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Budget recommendations for FY2021

  • Published at 01:25 pm April 15th, 2020
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While the economy was already facing stress on different fronts, Covid-19 has only increased the challenges

Recently, the Centre for Policy Dialogue (CPD) submitted its budget recommendations for FY2021 to the National Board of Revenue (NBR), Bangladesh. This is the abridged version of those recommendations.

1.    Fiscal stance for the National Budget for FY2021

State of the economy on the eve of FY2021

During the first eight months of fiscal year (FY) 2020, major economic indicators of Bangladesh economy have exhibited some worrying signals. Barring a healthy remittance flow, performance of the external sector has been negative. Remittance earnings registered a growth of 20.1% in the first eight months of FY2020. Both export and import, during the first eight months of FY2020, were negative. While export earnings grew at (-) 4.8% during the first eight months of FY2020, imports grew by (-) 4.4% in the first seven months of FY2020. Foreign Direct Investment (FDI) increased by only 4.0% during the first seven months of FY2020 compared to FY2019. The balance of payment position remained rather weak as of January 2020.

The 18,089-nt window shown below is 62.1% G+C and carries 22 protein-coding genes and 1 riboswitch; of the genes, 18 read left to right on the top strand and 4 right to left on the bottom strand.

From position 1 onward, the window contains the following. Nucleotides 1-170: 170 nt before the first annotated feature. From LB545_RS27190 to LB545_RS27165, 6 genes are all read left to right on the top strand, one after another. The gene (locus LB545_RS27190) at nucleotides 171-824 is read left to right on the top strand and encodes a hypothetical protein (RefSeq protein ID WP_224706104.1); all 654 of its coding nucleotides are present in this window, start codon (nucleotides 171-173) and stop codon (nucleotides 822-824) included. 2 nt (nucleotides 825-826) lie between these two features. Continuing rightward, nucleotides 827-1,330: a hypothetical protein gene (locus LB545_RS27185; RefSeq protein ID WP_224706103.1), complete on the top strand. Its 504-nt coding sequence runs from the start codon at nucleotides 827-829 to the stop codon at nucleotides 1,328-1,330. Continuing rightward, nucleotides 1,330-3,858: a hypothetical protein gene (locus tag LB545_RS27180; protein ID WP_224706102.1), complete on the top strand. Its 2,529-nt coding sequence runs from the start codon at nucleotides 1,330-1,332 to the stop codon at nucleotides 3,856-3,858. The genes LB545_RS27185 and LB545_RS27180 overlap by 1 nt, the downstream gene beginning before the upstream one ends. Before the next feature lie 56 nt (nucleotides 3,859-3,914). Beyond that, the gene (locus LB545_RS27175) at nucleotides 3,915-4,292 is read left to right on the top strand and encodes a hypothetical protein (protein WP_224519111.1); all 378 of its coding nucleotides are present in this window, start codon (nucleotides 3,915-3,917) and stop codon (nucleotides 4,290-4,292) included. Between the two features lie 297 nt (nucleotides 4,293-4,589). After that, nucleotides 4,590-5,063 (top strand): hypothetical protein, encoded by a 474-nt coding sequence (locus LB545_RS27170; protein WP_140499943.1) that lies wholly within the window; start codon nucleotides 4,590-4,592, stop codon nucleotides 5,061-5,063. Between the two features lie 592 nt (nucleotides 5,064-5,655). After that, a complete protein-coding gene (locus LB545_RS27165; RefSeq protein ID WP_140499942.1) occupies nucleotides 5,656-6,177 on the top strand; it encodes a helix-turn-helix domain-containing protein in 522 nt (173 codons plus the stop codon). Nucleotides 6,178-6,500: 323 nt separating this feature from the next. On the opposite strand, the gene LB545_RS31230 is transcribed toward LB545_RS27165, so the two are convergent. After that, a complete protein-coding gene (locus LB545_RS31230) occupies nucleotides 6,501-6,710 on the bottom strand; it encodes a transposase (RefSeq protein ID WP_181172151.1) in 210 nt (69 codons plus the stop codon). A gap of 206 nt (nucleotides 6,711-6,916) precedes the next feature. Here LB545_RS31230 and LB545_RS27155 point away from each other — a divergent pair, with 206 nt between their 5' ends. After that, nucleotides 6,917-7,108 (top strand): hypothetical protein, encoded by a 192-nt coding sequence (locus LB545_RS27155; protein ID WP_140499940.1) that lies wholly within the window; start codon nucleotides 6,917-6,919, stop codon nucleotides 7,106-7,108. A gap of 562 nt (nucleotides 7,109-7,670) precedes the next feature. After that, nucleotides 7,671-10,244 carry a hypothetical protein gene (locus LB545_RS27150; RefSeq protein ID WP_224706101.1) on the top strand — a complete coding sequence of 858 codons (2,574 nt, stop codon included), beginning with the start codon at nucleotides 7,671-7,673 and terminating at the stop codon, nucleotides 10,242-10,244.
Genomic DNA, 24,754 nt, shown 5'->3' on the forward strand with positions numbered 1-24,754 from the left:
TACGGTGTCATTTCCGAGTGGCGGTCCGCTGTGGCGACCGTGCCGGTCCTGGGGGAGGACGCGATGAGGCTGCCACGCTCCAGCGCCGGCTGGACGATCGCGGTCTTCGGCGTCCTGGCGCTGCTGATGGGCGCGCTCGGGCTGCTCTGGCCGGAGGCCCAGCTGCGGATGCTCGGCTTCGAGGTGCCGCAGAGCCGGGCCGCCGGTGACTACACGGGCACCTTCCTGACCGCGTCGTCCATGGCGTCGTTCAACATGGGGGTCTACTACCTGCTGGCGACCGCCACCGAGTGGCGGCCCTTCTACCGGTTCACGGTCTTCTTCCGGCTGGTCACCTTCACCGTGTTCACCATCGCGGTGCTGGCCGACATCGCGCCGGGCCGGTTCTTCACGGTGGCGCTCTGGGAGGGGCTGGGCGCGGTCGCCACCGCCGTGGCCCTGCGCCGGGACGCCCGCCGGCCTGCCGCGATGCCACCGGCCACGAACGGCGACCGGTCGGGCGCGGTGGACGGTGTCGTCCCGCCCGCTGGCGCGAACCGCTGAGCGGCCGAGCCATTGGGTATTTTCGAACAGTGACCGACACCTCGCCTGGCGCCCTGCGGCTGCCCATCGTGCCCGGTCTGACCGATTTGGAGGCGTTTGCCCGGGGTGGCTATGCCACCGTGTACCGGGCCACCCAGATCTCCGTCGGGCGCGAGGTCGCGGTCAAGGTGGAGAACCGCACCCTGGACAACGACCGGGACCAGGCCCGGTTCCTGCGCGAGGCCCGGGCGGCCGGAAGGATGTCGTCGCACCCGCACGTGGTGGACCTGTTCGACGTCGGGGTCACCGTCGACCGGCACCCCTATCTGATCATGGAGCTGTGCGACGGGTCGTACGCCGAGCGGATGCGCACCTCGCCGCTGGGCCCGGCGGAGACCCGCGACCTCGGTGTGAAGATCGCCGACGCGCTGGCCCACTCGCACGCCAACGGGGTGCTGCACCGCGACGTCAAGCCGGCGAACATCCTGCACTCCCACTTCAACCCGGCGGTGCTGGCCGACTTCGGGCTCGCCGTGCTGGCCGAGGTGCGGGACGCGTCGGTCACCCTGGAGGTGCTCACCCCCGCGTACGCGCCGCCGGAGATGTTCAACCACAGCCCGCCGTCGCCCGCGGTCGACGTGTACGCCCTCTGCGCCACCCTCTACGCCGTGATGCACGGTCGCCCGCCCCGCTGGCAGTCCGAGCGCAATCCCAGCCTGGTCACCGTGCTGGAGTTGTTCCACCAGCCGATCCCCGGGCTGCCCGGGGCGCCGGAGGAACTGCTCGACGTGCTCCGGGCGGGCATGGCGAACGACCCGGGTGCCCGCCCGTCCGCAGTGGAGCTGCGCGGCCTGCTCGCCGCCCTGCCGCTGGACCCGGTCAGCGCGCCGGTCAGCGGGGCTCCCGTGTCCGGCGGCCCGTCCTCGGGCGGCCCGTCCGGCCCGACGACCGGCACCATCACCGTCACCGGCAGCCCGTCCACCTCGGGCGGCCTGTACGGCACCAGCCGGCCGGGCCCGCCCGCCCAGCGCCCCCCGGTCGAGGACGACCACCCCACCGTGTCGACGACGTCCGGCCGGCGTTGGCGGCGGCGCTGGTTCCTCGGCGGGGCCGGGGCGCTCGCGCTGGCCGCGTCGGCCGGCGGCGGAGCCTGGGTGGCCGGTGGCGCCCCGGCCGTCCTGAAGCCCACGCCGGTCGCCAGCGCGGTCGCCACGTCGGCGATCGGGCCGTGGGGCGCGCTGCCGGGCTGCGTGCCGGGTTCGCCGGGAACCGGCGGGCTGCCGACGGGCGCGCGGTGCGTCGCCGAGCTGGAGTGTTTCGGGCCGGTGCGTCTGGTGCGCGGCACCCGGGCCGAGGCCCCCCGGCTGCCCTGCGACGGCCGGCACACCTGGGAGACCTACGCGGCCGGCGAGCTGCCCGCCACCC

Along with subdued economic parameters, the state of macroeconomic management also evinced disquieting signals as can be gleaned from the available data till date. Progress in terms of both public expenditure and domestic resource mobilization have been below the targets set for FY2020. Available data on public finance indicate that actual spending under the Annual Development Programme during the first eight months of FY2020 was 38.5% of the originally planned allocation of Tk202,721 crore. 

This is 0.3% lower than the corresponding figures of FY2019. Total revenue-GDP ratio was as low as 9.9% and the tax-GDP ratio was only 8.9% in FY2019. To contrast, the respective targets set out in the Seventh Five Year Plan (7FYP) were 15.1% and 13.1% respectively. The projected figures in the 7FYP for FY2020 were 16.1% and 14.1%. The actual performance in the first six months of FY2020 has been way below the targets. Indeed, if the revenue targets are to be fulfilled, revenue collection has to grow by 87.5% over the remaining six months of FY2020.

In FY2019, revenue shortfall, ie the gap between revenue mobilization target set in the budget and actual attainment was Tk87,402 crore. It is worth mentioning here that CPD had earlier projected that the revenue shortfall in FY2019 would be in the range of Tk85,000 crore. Tax revenue constituted 91.5% of this shortfall while the remainder originated from non-tax revenue. Taking cognizance of the current trends, CPD has now projected that the total revenue shortfall in FY2020 may reach Tk100,000 crore. Consequently, the fiscal deficit as a percentage of GDP will be higher than the target figure of 5.0%. These estimations are based on available data from the Ministry of Finance (MoF). 

The emerging scenario in the backdrop of Covid-19